The PhD Journey at Addis Ababa University: Study Delays, Causes and Coping Mechanisms
This study was conducted to examine the rate of delay, explanatory causes, and coping strategies of PhD candidates at Addis Ababa University, Ethiopia’s premier university, over the last ten years.
Delayed graduation is a common theme in doctoral education around the world. It continues to draw the concern of governments, universities, and the candidates themselves, calling for different forms of intervention. Addressing these challenges is key to resolving the many obstacles into doctoral education.
Ten-year archival data consisting of 1,711 PhD students and in-depth interviews with ten PhD candidates were used as data-generation tools. The data collection focused on progression patterns, reasons for study delays, and the coping mechanisms used by doctoral students when they face challenges. While the candidates were interviewed to narrate their lived experience pertinent to the objectives of the study, the archival data regarding the PhD students were collected from the Registrar Office of the University under study.
Amid an ongoing global debate about best practices in doctoral education, the research on study delays contributes not only to filling the existing empirical gap in the area but also in identifying factors, for example, related to financial matters, family commitment, and student-supervisor rapport, that help address the challenges faced and improving the provision of doctoral education.
The findings of this study revealed that the cumulative average completion time for a PhD study was 6.19 years— over two years more than the four years given as the optimum duration for completing a PhD program. The institutional pattern of delays over the last ten years indicates that doctoral students are requiring more and more years to complete their PhDs. The study further revealed that completing a PhD in time is a process that can be influenced by many interacting factors, which include student commitment and preparation, favourable academic and research environment, and positive student-supervisor rapport.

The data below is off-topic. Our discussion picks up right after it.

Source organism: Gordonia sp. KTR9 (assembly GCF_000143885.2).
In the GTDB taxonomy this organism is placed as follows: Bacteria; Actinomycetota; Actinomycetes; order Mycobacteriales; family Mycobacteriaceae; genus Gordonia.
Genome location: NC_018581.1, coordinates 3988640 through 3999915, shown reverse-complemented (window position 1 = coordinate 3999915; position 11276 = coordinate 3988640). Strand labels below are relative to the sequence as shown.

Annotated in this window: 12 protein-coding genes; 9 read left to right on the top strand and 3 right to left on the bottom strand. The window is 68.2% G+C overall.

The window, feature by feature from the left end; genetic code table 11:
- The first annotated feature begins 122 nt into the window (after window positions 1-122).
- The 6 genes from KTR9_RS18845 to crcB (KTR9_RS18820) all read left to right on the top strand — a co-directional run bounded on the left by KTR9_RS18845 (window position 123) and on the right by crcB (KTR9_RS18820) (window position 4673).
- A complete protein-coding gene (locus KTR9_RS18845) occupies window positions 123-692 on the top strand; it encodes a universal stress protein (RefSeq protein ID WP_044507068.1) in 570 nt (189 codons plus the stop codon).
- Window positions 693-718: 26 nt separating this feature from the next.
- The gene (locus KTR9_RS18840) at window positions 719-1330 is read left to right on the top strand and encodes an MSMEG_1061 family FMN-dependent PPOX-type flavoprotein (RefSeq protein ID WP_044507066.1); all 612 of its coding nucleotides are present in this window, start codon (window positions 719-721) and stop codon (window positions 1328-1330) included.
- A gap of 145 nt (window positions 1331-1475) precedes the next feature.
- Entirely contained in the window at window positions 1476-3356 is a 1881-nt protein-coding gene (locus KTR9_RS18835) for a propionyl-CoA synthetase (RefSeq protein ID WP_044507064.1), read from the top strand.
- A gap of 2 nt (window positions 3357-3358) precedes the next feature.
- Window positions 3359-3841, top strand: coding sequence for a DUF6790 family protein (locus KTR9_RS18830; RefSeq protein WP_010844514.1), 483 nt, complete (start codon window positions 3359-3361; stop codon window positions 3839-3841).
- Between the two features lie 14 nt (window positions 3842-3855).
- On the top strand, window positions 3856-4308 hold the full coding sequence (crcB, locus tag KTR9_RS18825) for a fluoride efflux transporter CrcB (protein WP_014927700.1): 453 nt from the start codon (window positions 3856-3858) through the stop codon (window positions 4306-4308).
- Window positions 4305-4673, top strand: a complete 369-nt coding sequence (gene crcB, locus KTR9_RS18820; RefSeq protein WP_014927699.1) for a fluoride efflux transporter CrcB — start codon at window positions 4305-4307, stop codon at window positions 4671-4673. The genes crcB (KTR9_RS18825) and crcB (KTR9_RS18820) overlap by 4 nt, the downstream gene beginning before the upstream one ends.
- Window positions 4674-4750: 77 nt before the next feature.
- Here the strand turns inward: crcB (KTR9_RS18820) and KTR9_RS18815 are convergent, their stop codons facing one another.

It is important for practitioners and higher education institutions to find ways to improve the on-time completion of doctoral programmes in order to minimise the continued financial, emotional, and opportunity costs the higher education sector is currently incurring.
The fact that this study was limited to a single institution by itself warrants more studies about time-to-degree in PhD programs and causes for study delays as well as studies about successful interventions in doctoral education. Future research should particularly explore the nature of the advisor/advisee relationship and other critical factors that appear to have a significant role in addressing the challenges of study delay.
The expansion of PhD programmes is an encouraging development in Ethiopia. The findings of this study may help improve completion rates of doctoral students and reduce program duration, which would have significant implication to minimise the ensuing financial, emotional, and opportunity costs involved at individual, national, and institutional levels.
Given the growing number of universities in Ethiopia and their possible diversity, PhD students’ profiles, backgrounds, and expectations, more research is needed to examine how this diversity may impact doctoral students’ progression and persistence.